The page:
You’d think the new Nikon D850 DSLR camera is the latest Apple iPhone! Since its introduction it has acquired near-mythic technological celebrity status among photography buffs. Personally, I cannot get excited about a new $3500 camera. It’s way out of my budget. No sense in lusting after something I will not buy. The cheapskate in me was far more excited when Nikon introduced the affordable 6-Megapixels D40 model back in 2007. In fact, it was the entry-level Nikon D40 that convinced me to abandon film-based photography and embrace digital.
But I’ve been thinking… Is there a way to get Nikon D850 imaging quality in a used DSLR camera I can purchase for $200 or less? I don’t need machine-gun-like frame buffers, night-vision high-ISO settings or sumo wrestler-sized megapixel sensors. What I do care about is getting the best image quality at normal ISO settings for as little money as possible. Is that even in the realm of possibility?
I think it is. In fact, I know it is! Here’s why: The prime technical advance in the Nikon D850 that improves image quality is the introduction of the backside illumination (BSI) CMOS sensor. The sensor is the heart of the camera. It converts light (photons) into electrical current that your camera records as images. Backside illumination is an enhancement in CMOS sensor construction that improves its ability to capture light. How? Traditionally, CMOS sensors have a layer of wiring and transistors that sits above the light-gathering surface of the sensor pixels. This reduces the light gathering ability of the sensor pixel due to that layer of wiring partially blocking the photo-diodes that record light. That hurts image quality. By moving that wiring to the back of the of the photo-diode (backside illumination), more light is gathered by the sensor, thereby improving image quality.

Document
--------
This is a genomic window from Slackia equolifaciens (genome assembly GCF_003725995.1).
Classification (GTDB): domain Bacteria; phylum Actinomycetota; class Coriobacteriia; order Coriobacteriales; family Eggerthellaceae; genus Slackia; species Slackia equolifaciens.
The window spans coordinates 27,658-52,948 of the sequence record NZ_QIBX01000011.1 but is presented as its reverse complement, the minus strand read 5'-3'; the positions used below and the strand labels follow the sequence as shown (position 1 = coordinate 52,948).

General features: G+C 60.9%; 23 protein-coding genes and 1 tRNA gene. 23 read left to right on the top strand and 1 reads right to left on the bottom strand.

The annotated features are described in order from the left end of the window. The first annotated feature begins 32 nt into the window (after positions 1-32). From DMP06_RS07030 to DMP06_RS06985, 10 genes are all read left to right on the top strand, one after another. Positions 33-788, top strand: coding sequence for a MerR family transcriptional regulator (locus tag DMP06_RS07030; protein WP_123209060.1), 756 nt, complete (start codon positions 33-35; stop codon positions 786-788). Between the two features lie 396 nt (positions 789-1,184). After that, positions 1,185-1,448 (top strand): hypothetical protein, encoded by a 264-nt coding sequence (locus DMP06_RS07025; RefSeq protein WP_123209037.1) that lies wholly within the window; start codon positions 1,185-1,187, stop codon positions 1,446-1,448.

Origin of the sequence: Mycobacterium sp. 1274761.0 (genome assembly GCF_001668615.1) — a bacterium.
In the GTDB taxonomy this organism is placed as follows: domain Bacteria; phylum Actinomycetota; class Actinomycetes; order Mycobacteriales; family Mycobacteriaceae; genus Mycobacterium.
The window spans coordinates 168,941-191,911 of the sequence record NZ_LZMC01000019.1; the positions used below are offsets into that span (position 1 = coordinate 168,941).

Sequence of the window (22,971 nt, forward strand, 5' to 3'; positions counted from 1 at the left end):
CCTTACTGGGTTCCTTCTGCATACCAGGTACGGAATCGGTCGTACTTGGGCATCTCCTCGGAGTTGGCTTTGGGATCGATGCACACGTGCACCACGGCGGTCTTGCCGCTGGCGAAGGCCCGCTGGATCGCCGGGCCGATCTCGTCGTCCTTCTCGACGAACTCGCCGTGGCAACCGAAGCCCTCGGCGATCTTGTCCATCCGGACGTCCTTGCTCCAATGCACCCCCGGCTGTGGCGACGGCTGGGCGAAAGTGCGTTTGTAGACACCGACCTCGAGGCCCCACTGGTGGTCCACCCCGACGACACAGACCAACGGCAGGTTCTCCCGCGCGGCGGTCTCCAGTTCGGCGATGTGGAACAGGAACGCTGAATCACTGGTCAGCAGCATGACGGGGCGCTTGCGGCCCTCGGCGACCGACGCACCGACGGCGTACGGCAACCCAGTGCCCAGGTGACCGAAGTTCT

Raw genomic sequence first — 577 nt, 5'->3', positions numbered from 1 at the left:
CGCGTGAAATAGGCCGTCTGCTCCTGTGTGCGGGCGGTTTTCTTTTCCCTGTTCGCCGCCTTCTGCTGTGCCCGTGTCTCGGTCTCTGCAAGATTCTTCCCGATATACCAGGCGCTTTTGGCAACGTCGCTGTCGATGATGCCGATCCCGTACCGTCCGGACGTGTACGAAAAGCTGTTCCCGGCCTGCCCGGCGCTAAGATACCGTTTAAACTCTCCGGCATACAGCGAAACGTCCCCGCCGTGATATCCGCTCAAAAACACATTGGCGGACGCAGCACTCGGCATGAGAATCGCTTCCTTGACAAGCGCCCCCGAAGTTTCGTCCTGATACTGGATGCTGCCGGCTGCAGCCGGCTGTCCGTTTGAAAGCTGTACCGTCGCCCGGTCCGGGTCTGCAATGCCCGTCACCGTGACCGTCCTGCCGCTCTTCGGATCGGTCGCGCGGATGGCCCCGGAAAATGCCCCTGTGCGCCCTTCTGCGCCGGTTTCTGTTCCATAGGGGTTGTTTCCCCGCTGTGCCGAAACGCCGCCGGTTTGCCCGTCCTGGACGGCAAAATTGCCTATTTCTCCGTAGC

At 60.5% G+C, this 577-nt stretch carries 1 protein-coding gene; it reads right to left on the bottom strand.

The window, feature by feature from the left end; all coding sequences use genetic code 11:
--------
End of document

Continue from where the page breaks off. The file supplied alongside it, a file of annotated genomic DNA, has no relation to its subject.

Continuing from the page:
That’s a big deal! However, backside illumination is expensive in comparison to normal CMOS sensors. That’s why you see it first in a $3500 top-of-the-line camera like the Nikon D850. Now, that begs the question: Why do I have the audacity to believe that I can find similar image quality in a used $200 DSLR camera? Read on my skeptical shutterbugs…
CMOS sensors are favored by nearly all DSLR camera manufacturers because they are cheaper to manufacture, better suited for recording video, and use much less battery power than CCD sensors previously used in vintage DSLR cameras like the Nikon D40 from 2007. However, the experts all concede that CCD sensors offer better imaging quality! Here’s why: All CCD sensors have backside illumination! Their photo-diodes are superior at gathering light than equivalent CMOS sensors without backside illumination. Adding backside illumination to a CMOS sensor gives it CCD sensor image quality! Most current DSLR cameras use CMOS sensors that do not have backside illumination… Do you see where this is heading?
Here’s my point: If you want the traditionally superior imaging quality of a CCD sensor, go buy a DSLR camera that has a CCD sensor! You will get superior image quality at normal ISO settings when compared to most CMOS sensors. However, there are a few drawbacks of vintage CCD sensor DSLR cameras. You will not get video recording capability, images will be noisier at higher ISO settings. Plus, they tend to be battery hogs. Few DSLR cameras above 12-megapixels have CCD sensors. However, you can find stellar image quality (at base ISO) that equals the best that CMOS sensor camera are only now starting to acquire for a fraction of their price.